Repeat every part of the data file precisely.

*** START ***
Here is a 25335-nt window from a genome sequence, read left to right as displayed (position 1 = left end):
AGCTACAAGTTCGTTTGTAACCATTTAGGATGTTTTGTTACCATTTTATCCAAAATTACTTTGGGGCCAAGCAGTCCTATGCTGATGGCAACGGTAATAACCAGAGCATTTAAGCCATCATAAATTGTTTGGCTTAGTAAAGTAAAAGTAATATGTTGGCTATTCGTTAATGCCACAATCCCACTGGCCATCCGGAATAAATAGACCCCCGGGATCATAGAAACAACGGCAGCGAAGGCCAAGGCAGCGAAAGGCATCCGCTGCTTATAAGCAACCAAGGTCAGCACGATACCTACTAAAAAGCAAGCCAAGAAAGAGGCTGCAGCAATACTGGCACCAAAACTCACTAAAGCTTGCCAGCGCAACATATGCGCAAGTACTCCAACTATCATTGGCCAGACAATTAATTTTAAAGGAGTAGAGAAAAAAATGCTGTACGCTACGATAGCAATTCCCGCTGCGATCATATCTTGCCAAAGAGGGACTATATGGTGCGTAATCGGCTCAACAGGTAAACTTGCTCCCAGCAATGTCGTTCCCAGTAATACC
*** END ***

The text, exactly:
Here is a 25335-nt window from a genome sequence, read left to right as displayed (position 1 = left end):
AGCTACAAGTTCGTTTGTAACCATTTAGGATGTTTTGTTACCATTTTATCCAAAATTACTTTGGGGCCAAGCAGTCCTATGCTGATGGCAACGGTAATAACCAGAGCATTTAAGCCATCATAAATTGTTTGGCTTAGTAAAGTAAAAGTAATATGTTGGCTATTCGTTAATGCCACAATCCCACTGGCCATCCGGAATAAATAGACCCCCGGGATCATAGAAACAACGGCAGCGAAGGCCAAGGCAGCGAAAGGCATCCGCTGCTTATAAGCAACCAAGGTCAGCACGATACCTACTAAAAAGCAAGCCAAGAAAGAGGCTGCAGCAATACTGGCACCAAAACTCACTAAAGCTTGCCAGCGCAACATATGCGCAAGTACTCCAACTATCATTGGCCAGACAATTAATTTTAAAGGAGTAGAGAAAAAAATGCTGTACGCTACGATAGCAATTCCCGCTGCGATCATATCTTGCCAAAGAGGGACTATATGGTGCGTAATCGGCTCAACAGGTAAACTTGCTCCCAGCAATGTCGTTCCCAGTAATACC